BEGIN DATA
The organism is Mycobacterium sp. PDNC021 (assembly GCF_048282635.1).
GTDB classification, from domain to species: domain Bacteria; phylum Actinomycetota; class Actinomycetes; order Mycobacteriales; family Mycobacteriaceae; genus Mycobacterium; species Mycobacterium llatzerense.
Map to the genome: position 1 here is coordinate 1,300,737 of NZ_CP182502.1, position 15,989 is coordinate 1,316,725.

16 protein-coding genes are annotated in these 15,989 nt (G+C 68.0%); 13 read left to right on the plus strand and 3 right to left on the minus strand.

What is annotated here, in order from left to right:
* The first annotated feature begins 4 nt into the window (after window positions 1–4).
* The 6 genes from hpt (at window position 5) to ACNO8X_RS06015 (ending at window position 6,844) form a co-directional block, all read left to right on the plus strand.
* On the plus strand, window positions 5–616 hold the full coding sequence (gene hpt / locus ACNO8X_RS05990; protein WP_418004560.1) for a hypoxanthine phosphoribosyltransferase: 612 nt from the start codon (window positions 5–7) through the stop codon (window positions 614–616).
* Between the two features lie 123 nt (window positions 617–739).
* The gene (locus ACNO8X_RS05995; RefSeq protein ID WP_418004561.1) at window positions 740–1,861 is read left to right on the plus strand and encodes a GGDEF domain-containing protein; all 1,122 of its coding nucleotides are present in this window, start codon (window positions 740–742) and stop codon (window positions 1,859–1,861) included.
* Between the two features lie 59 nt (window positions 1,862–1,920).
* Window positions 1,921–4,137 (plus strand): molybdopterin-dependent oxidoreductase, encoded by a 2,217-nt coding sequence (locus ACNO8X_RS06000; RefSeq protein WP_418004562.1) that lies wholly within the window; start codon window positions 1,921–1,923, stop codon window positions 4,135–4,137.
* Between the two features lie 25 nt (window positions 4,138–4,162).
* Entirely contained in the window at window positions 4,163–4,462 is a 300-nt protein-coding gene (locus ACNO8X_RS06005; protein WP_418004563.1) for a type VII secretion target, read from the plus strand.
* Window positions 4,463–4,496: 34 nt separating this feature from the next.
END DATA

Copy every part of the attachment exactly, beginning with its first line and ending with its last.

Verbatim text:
The organism is Mycobacterium sp. PDNC021 (assembly GCF_048282635.1).
GTDB classification, from domain to species: domain Bacteria; phylum Actinomycetota; class Actinomycetes; order Mycobacteriales; family Mycobacteriaceae; genus Mycobacterium; species Mycobacterium llatzerense.
Map to the genome: position 1 here is coordinate 1,300,737 of NZ_CP182502.1, position 15,989 is coordinate 1,316,725.

16 protein-coding genes are annotated in these 15,989 nt (G+C 68.0%); 13 read left to right on the plus strand and 3 right to left on the minus strand.

What is annotated here, in order from left to right:
* The first annotated feature begins 4 nt into the window (after window positions 1–4).
* The 6 genes from hpt (at window position 5) to ACNO8X_RS06015 (ending at window position 6,844) form a co-directional block, all read left to right on the plus strand.
* On the plus strand, window positions 5–616 hold the full coding sequence (gene hpt / locus ACNO8X_RS05990; protein WP_418004560.1) for a hypoxanthine phosphoribosyltransferase: 612 nt from the start codon (window positions 5–7) through the stop codon (window positions 614–616).
* Between the two features lie 123 nt (window positions 617–739).
* The gene (locus ACNO8X_RS05995; RefSeq protein ID WP_418004561.1) at window positions 740–1,861 is read left to right on the plus strand and encodes a GGDEF domain-containing protein; all 1,122 of its coding nucleotides are present in this window, start codon (window positions 740–742) and stop codon (window positions 1,859–1,861) included.
* Between the two features lie 59 nt (window positions 1,862–1,920).
* Window positions 1,921–4,137 (plus strand): molybdopterin-dependent oxidoreductase, encoded by a 2,217-nt coding sequence (locus ACNO8X_RS06000; RefSeq protein WP_418004562.1) that lies wholly within the window; start codon window positions 1,921–1,923, stop codon window positions 4,135–4,137.
* Between the two features lie 25 nt (window positions 4,138–4,162).
* Entirely contained in the window at window positions 4,163–4,462 is a 300-nt protein-coding gene (locus ACNO8X_RS06005; protein WP_418004563.1) for a type VII secretion target, read from the plus strand.
* Window positions 4,463–4,496: 34 nt separating this feature from the next.